Tuesday, September 18, 2012

Maybe veterans are tired of wearing hats

So the Harper government has finally launched their transition plan for military members moving to civilian life: "Veterans Can Now Apply for Jobs through Helmets to Hardhats Canada." Yes, from helmet to hardhat, narrowing the field of opportunity for highly skilled military personnel.

This programme has been previously blogged about here and the principal critiques of it remain. Veterans should be encouraged to make wide use of their skills and educational assistance could have been considered as a key transitional measure in order to enable more choice to the individual beyond the construction trades. Surely that's not all Canada has to offer veterans. And surely that's not all Canada needs in terms of assessing what industries these highly trained individuals are suited for. But here is the government website lead:
Helmets to Hardhats (H2H) Canada is a partnership with Canada's Building Trades Unions, their many Employers across Canada, and Government stakeholders. The H2H sister program originated in the United States in 2003, and has been highly successful for America. H2H Canada will follow a similar model, but is focused on career opportunities in Canada for anyone who has served (or is currently serving and looking to transition to a civilian career) in either the Regular or Reserve Force Components of the Canadian Forces. The program offers apprenticeship opportunities to achieve a journeyperson qualification in the building and construction trade of one's choice, as well as potential opportunities in other management positions within this industry, all leading to a promising new career.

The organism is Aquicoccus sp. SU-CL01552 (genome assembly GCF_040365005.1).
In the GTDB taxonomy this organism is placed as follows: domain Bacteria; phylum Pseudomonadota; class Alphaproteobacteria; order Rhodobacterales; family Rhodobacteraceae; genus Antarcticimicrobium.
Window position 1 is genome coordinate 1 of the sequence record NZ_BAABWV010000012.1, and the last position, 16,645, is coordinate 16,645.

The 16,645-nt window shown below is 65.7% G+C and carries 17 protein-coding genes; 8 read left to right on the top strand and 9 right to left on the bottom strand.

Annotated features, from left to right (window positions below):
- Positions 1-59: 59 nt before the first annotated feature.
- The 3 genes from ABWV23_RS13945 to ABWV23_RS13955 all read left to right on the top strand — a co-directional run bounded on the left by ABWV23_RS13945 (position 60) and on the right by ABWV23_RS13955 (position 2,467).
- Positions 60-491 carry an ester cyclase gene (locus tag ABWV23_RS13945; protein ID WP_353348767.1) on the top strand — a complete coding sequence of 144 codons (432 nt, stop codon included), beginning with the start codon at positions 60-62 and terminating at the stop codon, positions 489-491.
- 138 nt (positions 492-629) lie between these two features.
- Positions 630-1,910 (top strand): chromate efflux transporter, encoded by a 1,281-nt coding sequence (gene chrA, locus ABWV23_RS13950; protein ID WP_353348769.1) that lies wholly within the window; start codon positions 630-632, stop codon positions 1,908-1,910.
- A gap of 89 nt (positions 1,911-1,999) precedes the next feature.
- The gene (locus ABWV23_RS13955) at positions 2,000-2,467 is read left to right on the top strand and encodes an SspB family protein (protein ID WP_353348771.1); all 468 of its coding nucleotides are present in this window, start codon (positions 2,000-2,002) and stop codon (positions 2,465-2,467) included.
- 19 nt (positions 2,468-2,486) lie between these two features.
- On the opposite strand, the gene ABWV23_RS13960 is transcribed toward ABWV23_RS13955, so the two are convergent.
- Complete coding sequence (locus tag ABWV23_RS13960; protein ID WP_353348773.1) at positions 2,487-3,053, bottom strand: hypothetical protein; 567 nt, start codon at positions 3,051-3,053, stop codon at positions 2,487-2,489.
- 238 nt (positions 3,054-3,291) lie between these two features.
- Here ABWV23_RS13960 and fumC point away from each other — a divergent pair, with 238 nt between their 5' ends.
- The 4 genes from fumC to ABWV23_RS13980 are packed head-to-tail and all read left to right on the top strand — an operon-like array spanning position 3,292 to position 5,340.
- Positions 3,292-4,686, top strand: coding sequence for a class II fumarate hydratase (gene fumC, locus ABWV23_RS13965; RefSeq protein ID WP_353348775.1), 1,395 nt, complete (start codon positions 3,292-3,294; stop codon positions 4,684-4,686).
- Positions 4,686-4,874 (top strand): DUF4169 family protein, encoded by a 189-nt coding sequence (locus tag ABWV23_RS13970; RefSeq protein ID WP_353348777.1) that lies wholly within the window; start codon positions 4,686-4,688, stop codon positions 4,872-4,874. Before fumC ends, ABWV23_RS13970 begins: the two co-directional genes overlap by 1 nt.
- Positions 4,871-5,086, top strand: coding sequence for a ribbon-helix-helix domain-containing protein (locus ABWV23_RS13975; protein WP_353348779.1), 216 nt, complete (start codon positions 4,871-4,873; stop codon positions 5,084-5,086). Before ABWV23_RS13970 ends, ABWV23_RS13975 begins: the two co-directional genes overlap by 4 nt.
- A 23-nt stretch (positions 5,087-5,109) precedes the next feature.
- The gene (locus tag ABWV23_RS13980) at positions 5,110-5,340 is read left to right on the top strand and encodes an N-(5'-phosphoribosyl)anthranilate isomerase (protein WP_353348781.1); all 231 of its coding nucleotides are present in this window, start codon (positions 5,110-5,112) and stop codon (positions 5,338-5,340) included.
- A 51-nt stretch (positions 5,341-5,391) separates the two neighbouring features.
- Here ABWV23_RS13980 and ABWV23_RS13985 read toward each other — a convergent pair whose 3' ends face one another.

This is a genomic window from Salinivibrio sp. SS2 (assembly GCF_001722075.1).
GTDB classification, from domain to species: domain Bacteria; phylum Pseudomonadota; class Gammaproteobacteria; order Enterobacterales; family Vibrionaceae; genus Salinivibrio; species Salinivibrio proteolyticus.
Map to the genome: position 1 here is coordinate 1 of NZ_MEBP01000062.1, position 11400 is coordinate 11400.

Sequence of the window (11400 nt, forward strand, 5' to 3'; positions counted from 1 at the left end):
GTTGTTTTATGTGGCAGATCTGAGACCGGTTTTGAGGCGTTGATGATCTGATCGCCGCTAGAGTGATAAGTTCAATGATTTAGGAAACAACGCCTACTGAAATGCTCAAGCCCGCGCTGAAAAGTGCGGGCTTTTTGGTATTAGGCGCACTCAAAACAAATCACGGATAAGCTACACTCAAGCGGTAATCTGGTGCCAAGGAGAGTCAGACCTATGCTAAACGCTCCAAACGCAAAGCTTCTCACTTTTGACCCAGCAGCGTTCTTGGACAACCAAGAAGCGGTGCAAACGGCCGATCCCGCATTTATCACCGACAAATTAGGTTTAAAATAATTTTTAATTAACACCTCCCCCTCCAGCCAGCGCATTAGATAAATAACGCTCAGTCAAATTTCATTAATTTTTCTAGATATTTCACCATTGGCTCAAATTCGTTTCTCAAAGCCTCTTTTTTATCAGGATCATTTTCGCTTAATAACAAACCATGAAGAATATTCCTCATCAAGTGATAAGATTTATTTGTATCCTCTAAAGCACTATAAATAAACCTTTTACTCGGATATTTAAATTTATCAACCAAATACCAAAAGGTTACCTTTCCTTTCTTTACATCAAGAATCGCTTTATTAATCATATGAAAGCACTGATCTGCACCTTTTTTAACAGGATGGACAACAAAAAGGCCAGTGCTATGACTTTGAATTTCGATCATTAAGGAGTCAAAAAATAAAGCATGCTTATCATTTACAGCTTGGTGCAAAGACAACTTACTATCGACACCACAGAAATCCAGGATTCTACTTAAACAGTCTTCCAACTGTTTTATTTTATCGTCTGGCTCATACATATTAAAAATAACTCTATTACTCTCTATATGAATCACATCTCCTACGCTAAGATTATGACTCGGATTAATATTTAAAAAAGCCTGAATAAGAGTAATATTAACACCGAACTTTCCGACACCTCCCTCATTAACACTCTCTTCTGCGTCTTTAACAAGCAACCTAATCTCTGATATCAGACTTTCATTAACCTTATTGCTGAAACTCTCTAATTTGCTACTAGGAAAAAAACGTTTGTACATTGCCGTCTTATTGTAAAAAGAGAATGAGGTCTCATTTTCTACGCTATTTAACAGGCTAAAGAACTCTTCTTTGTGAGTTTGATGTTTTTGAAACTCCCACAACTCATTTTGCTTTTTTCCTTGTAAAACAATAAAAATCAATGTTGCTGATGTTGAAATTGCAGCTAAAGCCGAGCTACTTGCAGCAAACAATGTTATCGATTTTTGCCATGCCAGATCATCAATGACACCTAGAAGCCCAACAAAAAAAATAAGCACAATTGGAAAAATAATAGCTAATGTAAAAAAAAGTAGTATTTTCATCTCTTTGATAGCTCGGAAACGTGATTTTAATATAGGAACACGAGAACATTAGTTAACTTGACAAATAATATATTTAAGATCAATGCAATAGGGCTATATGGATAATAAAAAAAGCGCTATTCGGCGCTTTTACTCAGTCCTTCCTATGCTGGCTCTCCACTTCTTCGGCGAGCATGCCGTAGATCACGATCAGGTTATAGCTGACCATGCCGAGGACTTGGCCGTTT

Whether it's a good choice for women veterans is another question. A preliminary search suggests the percentage of women in the construction industry is quite low (12% based on these 2008 figures or less), whether because it's just not an attractive option, the physical nature of construction or whatever the reason may be. The government is nevertheless emphasizing this route, not women friendly, for all our veterans, men and women.

There is nothing wrong with trades work. This just seems to smack of simplistic thinking, the easiest solution and not necessarily the best opportunity we can give our veterans.